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        Not I: Beckett and psychiatry
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        Not I: Beckett and psychiatry
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On 23 September 1935, Samuel Beckett wrote to his friend Thomas MacGreevy: ‘I went down to Bedlam this day week, and went round the wards for the first time, with scarcely any sense of horror, though I saw everything, from mild depression to profound dementia’ (The Letters of Samuel Beckett, Vol I, p. xx). Beckett was, in this visit, following a long tradition of writers visiting the Bethlem Royal Hospital in search of creative inspiration. A fictitious London asylum (the Magdalen Mercyseat) and its patients (including, in Beckett’s words, those ‘melancholic… hebephrenic… hypomanic… schizoid’) duly appear in Beckett’s comic novel, Murphy (1938). Beckett’s interest in mental disorder was, however, deeper than such early characterisations might suggest. His concerns about his own anxiety, depression and psychosomatic illness prompted him to undertake psychoanalysis with Wilfred Bion at the Tavistock Clinic, and his work offers increasingly sensitive representations of mental distress and speech disorder. His play Not I (1972), for instance, features a disembodied (but female) mouth speaking in fractured phrases about a past traumatic event, possibly a rape. Across the stage, a hooded Auditor listens silently, responding only to lift his arms in a gesture of ‘helpless compassion’. The character (‘Mouth’) describes the shift from a state of near mutism (‘not as much as goodbye’) to one characterised by a pathological pressure of speech, creating acute social anxiety. This tachylalia is enacted by Mouth, although she refuses to identify herself with the subject of her tale (‘she found herself in the… what?… who?… no!… she!’).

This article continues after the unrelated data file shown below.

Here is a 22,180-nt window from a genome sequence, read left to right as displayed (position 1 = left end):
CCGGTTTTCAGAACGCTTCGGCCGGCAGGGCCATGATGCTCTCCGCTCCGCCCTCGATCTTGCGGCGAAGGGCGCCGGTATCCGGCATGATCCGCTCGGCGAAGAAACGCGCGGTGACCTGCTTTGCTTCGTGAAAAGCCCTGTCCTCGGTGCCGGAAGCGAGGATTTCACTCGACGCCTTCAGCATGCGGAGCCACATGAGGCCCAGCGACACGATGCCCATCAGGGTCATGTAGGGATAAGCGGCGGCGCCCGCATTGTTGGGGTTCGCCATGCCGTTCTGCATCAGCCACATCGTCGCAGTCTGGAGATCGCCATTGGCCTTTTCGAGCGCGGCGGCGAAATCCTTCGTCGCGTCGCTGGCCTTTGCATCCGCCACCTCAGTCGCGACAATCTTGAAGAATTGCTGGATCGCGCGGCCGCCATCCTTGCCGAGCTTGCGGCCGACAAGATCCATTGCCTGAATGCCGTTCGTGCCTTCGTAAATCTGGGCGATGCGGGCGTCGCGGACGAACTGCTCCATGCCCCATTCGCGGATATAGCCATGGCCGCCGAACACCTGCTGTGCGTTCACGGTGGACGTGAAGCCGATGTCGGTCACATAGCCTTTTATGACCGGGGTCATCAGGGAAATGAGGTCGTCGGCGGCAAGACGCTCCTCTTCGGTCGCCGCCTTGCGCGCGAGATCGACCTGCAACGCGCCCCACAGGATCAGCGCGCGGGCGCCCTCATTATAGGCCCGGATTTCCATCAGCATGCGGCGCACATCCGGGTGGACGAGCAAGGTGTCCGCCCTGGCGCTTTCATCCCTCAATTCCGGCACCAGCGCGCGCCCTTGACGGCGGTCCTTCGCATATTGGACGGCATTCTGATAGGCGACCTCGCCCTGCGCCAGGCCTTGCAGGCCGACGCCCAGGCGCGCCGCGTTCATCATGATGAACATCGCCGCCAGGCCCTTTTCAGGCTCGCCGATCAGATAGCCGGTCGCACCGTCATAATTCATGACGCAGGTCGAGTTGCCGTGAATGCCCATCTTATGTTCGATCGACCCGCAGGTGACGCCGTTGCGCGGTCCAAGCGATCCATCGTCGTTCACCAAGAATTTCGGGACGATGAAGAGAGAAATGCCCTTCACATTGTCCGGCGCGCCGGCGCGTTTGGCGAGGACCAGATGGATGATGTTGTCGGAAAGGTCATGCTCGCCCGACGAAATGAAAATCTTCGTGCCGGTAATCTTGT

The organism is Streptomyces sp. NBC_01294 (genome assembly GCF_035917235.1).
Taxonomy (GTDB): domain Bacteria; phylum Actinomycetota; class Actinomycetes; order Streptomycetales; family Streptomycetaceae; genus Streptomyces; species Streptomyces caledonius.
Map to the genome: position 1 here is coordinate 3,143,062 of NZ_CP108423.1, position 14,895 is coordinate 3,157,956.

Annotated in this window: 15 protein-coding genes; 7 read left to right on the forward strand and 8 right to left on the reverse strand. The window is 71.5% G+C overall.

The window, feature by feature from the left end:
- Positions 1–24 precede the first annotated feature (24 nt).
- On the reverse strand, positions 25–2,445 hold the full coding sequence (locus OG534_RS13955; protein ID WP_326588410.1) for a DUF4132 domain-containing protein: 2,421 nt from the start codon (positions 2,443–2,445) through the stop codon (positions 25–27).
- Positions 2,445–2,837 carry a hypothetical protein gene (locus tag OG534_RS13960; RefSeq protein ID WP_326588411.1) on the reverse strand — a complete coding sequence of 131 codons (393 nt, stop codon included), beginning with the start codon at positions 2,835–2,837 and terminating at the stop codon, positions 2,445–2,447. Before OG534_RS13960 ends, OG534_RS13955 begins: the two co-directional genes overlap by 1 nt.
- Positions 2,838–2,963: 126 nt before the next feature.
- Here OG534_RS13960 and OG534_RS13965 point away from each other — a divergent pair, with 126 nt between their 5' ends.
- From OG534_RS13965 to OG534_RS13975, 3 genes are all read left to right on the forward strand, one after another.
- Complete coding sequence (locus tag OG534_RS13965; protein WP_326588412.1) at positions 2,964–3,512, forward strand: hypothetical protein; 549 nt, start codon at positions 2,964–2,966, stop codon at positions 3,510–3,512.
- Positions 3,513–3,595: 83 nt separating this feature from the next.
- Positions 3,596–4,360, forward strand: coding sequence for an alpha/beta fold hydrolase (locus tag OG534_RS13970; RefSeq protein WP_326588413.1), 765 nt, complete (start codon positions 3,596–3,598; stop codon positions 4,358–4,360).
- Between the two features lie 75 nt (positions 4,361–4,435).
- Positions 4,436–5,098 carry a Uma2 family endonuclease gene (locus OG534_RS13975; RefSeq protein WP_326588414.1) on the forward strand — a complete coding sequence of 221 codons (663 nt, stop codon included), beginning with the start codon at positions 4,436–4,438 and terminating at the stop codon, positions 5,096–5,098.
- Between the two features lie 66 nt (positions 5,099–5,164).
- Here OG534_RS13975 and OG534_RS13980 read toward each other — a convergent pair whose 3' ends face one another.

These very words are scrawled on the personal script of Billie Whitelaw, the performer directed in the role of ‘Mouth’ by Anthony Page (and Samuel Beckett) in 1973. Whitelaw’s experiences of performing the play were combined with new approaches to staging Beckett in an event, Beckett and Brain Science, held at the University of Warwick in collaboration with London (Birkbeck) and Reading in 2012, which brought together humanities scholars, arts practitioners, psychiatrists and trainee doctors. The theatre company Fail Better Productions worked with clinicians to investigate practically how Beckett’s characters might inform clinical care.

The trainee doctors found the performance work particularly interesting in relation to the interplay between Mouth and the silent Auditor. We conducted some exploratory activities between these two characters and their analogous relationship to the roles of patient and clinician. Her ‘whole body like gone… just the mouth… like maddened… and can’t stop… no stopping it’ became an embodiment of anxiety and pressured speech which the workshop participants could safely explore through both the Auditor’s ‘helpless compassion’ and the experience of speaking the rapid monologue. This workshop, which has now been adapted for NHS Kent, Surrey and Sussex Deanery, and delivered to a group including consultant psychiatrists, specialist nurses and geriatricians, offers medical educators a way to use Beckett in their classroom, and to explore problems relevant to both compassion and care in practice. The play becomes a phenomenological case history and the methods of the workshop offer strategies for interpersonal treatment.